View details for DOI 10.1109/JBHI.2020.3014963
View details for Web of Science ID 000638401400031
View details for PubMedID 32763858
Magnetometer-Free, IMU-Based Foot Progression Angle Estimation for Real-Life Walking Conditions
IEEE TRANSACTIONS ON NEURAL SYSTEMS AND REHABILITATION ENGINEERING
2021; 29: 282-289
Foot progression angle (FPA) is vital in many disease assessment and rehabilitation applications, however previous magneto-IMU-based FPA estimation algorithms can be prone to magnetic distortion and inaccuracies after walking starts and turns. This paper presents a foot-worn IMU-based FPA estimation algorithm comprised of three key components: orientation estimation, acceleration transformation, and FPA estimation via peak foot deceleration. Twelve healthy subjects performed two walking experiments to evaluation IMU algorithm performance. The first experiment aimed to validate the proposed algorithm in continuous straight walking tasks across seven FPA gait patterns (large toe-in, medium toe-in, small toe-in, normal, small toe-out, medium toe-out, and large toe-out). The second experiment was performed to evaluate the proposed FPA algorithm for steps after walking starts and turns. Results showed that FPA estimations from the IMU-based algorithm closely followed marker-based system measurements with an overall mean absolute error of 3.1±1.3 deg, and the estimation results were valid for all steps immediately after walking starts and turns. This work could enable FPA assessment in environments where magnetic distortion is present due to ferrous metal structures and electrical equipment, or in real-life walking conditions when walking starts, stops, and turns commonly occur.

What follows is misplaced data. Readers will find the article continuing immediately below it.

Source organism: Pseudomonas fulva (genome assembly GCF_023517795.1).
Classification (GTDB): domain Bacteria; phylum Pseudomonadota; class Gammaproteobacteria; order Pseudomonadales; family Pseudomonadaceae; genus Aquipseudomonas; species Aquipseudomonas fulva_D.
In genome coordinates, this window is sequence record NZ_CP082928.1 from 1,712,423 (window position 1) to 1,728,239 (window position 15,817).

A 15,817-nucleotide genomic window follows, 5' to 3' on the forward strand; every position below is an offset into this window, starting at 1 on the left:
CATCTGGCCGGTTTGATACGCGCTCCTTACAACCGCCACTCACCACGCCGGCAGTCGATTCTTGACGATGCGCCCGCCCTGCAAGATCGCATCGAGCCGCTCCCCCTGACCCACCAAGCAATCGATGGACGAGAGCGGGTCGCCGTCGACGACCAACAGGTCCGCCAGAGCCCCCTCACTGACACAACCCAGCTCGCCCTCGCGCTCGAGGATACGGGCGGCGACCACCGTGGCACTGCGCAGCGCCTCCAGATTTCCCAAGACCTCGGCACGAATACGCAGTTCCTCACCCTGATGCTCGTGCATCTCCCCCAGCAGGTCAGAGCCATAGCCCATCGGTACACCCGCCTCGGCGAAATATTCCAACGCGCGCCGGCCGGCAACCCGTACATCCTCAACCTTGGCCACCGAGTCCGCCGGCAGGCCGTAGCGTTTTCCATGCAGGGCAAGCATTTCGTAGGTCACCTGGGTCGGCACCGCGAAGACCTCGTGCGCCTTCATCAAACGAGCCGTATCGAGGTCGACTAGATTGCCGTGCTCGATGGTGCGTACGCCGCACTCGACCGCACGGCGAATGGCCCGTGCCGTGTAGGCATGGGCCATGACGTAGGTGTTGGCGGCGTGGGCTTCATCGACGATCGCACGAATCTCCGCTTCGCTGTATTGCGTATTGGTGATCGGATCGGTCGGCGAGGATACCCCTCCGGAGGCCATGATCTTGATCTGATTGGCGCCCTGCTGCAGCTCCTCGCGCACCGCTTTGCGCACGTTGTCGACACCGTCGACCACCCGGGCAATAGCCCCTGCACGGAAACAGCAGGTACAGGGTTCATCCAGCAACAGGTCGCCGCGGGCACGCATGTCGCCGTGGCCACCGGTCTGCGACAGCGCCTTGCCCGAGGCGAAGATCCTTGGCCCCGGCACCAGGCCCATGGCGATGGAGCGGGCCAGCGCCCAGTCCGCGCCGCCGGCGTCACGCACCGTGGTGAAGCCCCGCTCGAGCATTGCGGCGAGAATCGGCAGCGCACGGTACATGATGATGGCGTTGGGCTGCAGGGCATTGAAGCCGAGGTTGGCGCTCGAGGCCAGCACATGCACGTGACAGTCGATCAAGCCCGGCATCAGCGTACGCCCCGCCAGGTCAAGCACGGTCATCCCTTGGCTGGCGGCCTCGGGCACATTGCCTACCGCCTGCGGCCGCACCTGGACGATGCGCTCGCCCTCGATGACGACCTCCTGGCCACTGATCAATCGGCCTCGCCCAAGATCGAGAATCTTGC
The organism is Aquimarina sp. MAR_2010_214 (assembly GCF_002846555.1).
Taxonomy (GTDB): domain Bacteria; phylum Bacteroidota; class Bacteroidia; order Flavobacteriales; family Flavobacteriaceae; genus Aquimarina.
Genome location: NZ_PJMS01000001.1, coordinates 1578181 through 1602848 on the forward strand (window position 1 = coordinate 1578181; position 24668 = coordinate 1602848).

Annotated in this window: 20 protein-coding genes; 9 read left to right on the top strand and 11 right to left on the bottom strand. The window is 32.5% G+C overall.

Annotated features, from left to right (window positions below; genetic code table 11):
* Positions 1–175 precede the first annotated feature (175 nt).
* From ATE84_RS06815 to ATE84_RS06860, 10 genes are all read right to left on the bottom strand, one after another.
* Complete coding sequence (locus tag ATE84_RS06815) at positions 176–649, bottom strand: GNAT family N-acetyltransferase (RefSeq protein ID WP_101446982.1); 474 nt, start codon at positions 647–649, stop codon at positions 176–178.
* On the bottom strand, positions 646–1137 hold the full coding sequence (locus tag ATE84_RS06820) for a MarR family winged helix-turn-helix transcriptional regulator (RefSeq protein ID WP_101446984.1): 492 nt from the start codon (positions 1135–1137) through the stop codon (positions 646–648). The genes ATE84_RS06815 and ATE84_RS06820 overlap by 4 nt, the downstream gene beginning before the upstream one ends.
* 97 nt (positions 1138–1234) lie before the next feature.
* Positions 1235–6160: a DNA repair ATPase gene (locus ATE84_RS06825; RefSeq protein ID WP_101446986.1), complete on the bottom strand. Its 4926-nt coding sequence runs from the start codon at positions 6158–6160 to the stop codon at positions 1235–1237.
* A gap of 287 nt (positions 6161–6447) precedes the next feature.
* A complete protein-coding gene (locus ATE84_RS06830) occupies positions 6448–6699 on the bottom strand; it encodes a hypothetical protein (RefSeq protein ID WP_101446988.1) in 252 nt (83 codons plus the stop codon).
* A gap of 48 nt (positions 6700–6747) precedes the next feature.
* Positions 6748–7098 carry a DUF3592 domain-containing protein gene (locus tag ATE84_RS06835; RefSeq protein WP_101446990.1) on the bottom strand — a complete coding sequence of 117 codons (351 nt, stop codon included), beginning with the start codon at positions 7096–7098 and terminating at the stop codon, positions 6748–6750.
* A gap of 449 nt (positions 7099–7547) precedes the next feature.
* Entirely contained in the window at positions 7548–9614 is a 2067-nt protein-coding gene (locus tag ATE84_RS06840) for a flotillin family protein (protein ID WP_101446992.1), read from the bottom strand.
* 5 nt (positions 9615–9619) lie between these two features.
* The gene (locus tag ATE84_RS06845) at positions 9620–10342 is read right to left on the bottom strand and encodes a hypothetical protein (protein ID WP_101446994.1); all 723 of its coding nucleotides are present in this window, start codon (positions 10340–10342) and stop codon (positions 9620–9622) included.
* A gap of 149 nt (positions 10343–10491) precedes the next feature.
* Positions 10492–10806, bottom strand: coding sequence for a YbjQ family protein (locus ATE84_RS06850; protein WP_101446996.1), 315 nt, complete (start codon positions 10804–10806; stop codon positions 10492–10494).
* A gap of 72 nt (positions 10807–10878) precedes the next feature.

View details for DOI 10.1109/TNSRE.2020.3047402
View details for Web of Science ID 000626331500008
View details for PubMedID 33360997
Influence of IMU position and orientation placement errors on ground reaction force estimation
JOURNAL OF BIOMECHANICS
2019; 97: 109416
Wearable inertial measurement units (IMU) have been proposed to estimate GRF outside of specialized laboratories, however the precise influence of sensor placement error on accuracy is unknown. We investigated the influence of IMU position and orientation placement errors on GRF estimation accuracy.Kinematic data from twelve healthy subjects based on marker trajectories were used to simulate 1848 combinations of sensor position placement errors (range ± 100 mm) and orientation placement errors (range ± 25°) across eight body segments (trunk, pelvis, left/right thighs, left/right shanks, and left/right feet) during normal walking trials for baseline cases when a single sensor was misplaced and for the extreme cases when all sensors were simultaneously misplaced. Three machine learning algorithms were used to estimate GRF for each placement error condition and compared with the no placement error condition to evaluate performance.Position placement errors for a single misplaced IMU reduced vertical GRF (VGRF), medio-lateral GRF (MLGRF), and anterior-posterior GRF (APGRF) estimation accuracy by up to 1.1%, 2.0%, and 0.9%, respectively and for all eight simultaneously misplaced IMUs by up to 4.9%, 6.0%, and 4.3%, respectively. Orientation placement errors for a single misplaced IMU reduced VGRF, MLGRF, and APGRF estimation accuracy by up to 4.8%, 7.3%, and 1.5%, respectively and for all eight simultaneously misplaced IMUs by up to 20.8%, 23.4%, and 12.3%, respectively.IMU sensor misplacement, particularly orientation placement errors, can significantly reduce GRF estimation accuracy and thus measures should be taken to account for placement errors in implementations of GRF estimation via wearable IMUs.